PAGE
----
Nexus Network Journal

, Volume 16, Issue 2, pp 285–297

Representation of Non-Metric Concepts of Space in Architectural Design Theories

Research

DOI: 10.1007/s00004-014-0194-8

Cite this article as:
Tepavčević, B. & Stojaković, V. Nexus Netw J (2014) 16: 285. doi:10.1007/s00004-014-0194-8
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Abstract

The concept of space is one of the most important parts of architectural theory. There are many theories of space in architecture which can be examined from different point of views including mathematics and philosophy. In a mathematical sense, most of the architectural space theories deal with the three-dimensional Euclidean geometry. However, the development of the contemporary architecture has been marked with some other geometric concepts as well. New concepts of space, different from the three-dimensional Euclidean space, have had an impact on architecture since the beginning of the twentieth century. Moreover, in the past two decades growing interest toward a non-metric conception of spaces, where a notion of distance is not relevant, emerged in the theory and design of some contemporary architects. In this paper the relationship between non-metric conception of spaces and architectural design theories are analyzed and evaluated in order to show and the extent to which they are related.

Keywords

Design theory Design analysis CAD Modeling Non-metric space Projective geometry Topology Transformations 

Introduction

There are various approaches to the concept of space in architecture which most often rely on sensory and existential characteristics. For centuries space sensory perception and imagination have been linked to the concept of three-dimensional geometry of Euclidean space, this thus being the dominant thinking process. In the nineteenth century, the development of other mathematical concepts of space also had a big impact on the wider cultural frameworks, including architecture.

The doctoral thesis of mathematician Bernhard Riemann titled On the Hypotheses which Lieat the Bases ofGeometry in 1868, created the basis for a global vision of the geometry and the variation of different types of space, Euclidean or non-Euclidean, with different numbers of dimensions ≥3. Riemann’s thesis has opened the door for the study of different types of metric spaces, in which the three-dimensional Euclidean is only a special case. Felix Klein in his famous manifesto of 1872 known as the Erlangen program defines geometry as the science of figure properties that are invariant in character in relation to a particular group of transformations. Geometrical frames defined in such a way paved the way to the new non-metric definition of space.

The impact of new ideas of space that certain architects implemented in their theoretical discourse influenced the relativization of the concept of space in art and architecture. The foundation for a new, modern geometry in which the three-dimensional Euclidean space is only one special case, moved the boundaries of space perception, which initiated a different approach to the problems of form in architecture. Some members of the architectural avant-garde, such as Theo van Doesburg, Cornelis van Eesteren and El Lissicky, associated with mathematicians and were very familiar with new ideas about space and geometry. They tried to implement new mathematical discoveries about Non-Euclidean and four-dimensional spaces in their design theories and artistic statements1 (Emmer 2004; Evans 2000). At the same time, a way to introduce new ideas about space influenced the use of different types of representations, especially axonometric projections, for which El Lissicky’s Abstract Cabinet drawings made a great contribution (Tepavčević and Stojaković 2012). During the 1920s and 1930s, new geometric theories contributed to relativization of the space concept, initiating a different view of geometric form in architecture. In the last decade of the twentieth century more abstract conceptions of space, based on non-metrical forms of geometry emerged in the theory and design and representation of architecture.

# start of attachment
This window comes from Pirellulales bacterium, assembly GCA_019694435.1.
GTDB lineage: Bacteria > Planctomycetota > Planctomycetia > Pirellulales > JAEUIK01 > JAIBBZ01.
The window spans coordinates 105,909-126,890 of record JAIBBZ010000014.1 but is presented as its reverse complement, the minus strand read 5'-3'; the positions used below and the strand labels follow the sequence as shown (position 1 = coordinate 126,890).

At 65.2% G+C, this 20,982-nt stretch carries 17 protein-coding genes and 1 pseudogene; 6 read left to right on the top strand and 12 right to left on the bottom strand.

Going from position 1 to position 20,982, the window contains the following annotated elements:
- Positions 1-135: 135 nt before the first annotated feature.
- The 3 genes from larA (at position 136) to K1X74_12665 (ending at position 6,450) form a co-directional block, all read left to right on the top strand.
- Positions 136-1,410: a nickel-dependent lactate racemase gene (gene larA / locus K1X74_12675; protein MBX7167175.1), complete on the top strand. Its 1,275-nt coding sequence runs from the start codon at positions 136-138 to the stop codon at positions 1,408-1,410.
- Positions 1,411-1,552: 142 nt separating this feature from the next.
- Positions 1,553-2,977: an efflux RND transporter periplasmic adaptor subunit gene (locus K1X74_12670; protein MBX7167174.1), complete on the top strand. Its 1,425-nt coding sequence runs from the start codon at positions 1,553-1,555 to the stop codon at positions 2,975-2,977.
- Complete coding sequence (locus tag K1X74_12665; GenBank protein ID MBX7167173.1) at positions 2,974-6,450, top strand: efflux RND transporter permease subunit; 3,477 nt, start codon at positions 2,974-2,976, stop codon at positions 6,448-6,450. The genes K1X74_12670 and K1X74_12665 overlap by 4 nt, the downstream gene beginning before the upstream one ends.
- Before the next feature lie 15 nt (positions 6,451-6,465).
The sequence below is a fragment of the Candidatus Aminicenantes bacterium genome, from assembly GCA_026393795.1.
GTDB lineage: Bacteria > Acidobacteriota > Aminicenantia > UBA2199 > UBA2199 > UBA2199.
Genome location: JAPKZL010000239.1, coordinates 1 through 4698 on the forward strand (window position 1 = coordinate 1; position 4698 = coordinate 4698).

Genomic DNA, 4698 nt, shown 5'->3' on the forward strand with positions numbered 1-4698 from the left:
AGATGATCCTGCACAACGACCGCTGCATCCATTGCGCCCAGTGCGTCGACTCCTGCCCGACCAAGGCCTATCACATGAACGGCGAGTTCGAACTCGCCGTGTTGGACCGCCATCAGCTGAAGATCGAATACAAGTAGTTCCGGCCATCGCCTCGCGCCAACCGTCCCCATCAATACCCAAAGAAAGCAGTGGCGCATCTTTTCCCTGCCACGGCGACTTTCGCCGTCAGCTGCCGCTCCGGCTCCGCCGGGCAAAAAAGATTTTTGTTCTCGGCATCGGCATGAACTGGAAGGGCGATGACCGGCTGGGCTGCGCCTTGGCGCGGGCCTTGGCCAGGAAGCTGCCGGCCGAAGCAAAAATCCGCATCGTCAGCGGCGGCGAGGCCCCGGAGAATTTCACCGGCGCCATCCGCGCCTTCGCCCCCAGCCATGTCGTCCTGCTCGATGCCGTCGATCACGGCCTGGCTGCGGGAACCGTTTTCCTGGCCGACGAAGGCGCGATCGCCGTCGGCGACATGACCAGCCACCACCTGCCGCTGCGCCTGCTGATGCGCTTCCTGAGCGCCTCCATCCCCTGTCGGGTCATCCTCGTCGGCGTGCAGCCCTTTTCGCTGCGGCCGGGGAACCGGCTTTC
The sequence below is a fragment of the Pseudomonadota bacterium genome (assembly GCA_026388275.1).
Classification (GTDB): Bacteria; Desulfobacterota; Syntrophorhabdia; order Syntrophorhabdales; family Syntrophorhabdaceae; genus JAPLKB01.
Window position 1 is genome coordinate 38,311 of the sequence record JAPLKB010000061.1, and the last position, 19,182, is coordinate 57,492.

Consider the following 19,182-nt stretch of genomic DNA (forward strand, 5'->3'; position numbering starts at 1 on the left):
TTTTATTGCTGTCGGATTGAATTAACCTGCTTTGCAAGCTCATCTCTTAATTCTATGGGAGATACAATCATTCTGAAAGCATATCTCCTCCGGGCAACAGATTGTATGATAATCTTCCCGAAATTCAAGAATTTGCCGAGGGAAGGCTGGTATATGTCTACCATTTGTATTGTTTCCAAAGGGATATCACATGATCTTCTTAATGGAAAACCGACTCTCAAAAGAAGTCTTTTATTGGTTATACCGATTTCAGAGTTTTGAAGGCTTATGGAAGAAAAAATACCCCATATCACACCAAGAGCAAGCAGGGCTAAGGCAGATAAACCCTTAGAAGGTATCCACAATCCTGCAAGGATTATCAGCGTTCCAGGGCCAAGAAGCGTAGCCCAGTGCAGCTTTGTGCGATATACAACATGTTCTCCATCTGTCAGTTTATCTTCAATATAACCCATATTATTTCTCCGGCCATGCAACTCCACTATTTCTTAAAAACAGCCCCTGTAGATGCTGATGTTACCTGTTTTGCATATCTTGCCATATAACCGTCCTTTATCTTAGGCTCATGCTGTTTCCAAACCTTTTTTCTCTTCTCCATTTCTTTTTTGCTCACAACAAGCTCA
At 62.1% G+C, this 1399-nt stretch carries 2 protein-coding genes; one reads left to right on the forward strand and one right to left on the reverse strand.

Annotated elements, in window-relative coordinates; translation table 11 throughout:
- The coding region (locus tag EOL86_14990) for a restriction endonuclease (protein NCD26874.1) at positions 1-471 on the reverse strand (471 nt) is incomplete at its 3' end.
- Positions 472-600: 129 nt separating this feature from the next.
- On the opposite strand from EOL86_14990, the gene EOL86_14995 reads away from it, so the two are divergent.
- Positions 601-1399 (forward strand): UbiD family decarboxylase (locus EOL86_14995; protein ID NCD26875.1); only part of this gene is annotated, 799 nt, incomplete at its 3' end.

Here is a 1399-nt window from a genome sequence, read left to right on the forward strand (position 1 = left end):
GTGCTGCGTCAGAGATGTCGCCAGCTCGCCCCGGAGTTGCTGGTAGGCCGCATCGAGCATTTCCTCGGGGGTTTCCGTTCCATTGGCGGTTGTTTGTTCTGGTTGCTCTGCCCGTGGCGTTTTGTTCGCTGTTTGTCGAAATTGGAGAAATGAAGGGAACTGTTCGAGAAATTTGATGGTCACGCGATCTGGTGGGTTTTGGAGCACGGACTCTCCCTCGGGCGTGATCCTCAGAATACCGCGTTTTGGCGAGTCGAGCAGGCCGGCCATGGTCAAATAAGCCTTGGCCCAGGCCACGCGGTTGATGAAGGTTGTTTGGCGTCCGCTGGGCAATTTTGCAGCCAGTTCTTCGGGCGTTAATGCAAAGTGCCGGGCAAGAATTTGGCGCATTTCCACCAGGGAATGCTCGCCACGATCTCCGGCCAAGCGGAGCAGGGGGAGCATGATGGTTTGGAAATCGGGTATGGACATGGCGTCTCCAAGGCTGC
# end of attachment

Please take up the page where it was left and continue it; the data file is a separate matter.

Since the design and construction process of building is impossible without the notion of distance, the aim of this research is to show to what extent non-metric spaces are truly applied in the architectural design theory and representation. Here, it is important to stress that it is impossible to create the architectural working drawings in any other kind of space different from Euclidean, but it is possible to trace the form-generating processes in architectural design through the diversity of shapes that represent continuous transformations in some other kind of geometry. In that respect, various form-finding techniques based on geometric transformation as a part of instrumental approaches in contemporary architectural design are examined in order to find to what extent they are justified within the space-related design theories.